The Dispensational View

We have seen that John 14:1-3 harmonizes quite well with amillennial eschatology. How does the dispensational view fare? To find out, let’s listen to John MacArthur on our text:

“This is one of the passages that refer to the Rapture of the saints at the end of the age when Christ returns. The features in this description do not describe Christ coming to earth with His saints to establish His kingdom (Rev. 19:11-15), but taking believers from earth to live in heaven. Since no judgment on the unsaved is described here, this is not the event of His return in glory and power to destroy the wicked (Matt. 131:36-43). Rather this describes his coming to gather his own.”

In reply, I offer three observations.

First, if the rest of the DNT explicitly taught a pre-tribulation Rapture, then we would have to admit that this text could be referring to it. It is, as it were, a blank eschatological slate, amenable to different interpretations. We have seen, however, that the DNT always teaches a single Coming of Christ and a single Consummation. Accordingly, it is certain that this text does not refer to a pre-tribulation Rapture.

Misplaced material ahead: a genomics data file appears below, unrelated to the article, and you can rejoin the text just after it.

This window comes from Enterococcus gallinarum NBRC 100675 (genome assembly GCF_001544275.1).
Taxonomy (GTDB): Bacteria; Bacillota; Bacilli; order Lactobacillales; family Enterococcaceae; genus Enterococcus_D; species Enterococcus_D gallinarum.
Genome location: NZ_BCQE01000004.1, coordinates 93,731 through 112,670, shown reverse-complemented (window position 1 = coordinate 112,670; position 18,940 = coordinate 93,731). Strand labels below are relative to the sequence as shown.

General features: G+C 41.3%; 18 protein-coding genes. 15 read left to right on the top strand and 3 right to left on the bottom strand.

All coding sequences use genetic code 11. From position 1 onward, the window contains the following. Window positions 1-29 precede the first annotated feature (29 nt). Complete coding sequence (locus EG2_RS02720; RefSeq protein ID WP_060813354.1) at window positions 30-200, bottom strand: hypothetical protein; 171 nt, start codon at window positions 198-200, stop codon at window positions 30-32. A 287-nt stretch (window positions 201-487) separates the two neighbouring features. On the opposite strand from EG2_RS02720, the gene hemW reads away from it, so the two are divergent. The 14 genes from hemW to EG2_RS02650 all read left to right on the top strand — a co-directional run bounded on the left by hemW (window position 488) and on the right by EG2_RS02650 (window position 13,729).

Secondly, MacArthur says, “The features in this description do not describe Christ coming to earth with His saints to establish His kingdom, but taking believers from earth to live in heaven.” We have seen, however, that the Lord’s actual words display a studied ambiguity. That is, they can indeed be interpreted to say that he will come to his disciples and take them to heaven, whether through the new birth, or through the first resurrection at the moment of their death (Rev. 20:4-6). However, they also can be interpreted to say that at his return he will take his disciples to be with him in the new heavens and the new earth. Since the DNT teaches this three-fold fulfillment, it is biblically justified to read it into our text. But since the DNT does not teach or support the dispensational interpretation, it is not biblically justified to read it into the text.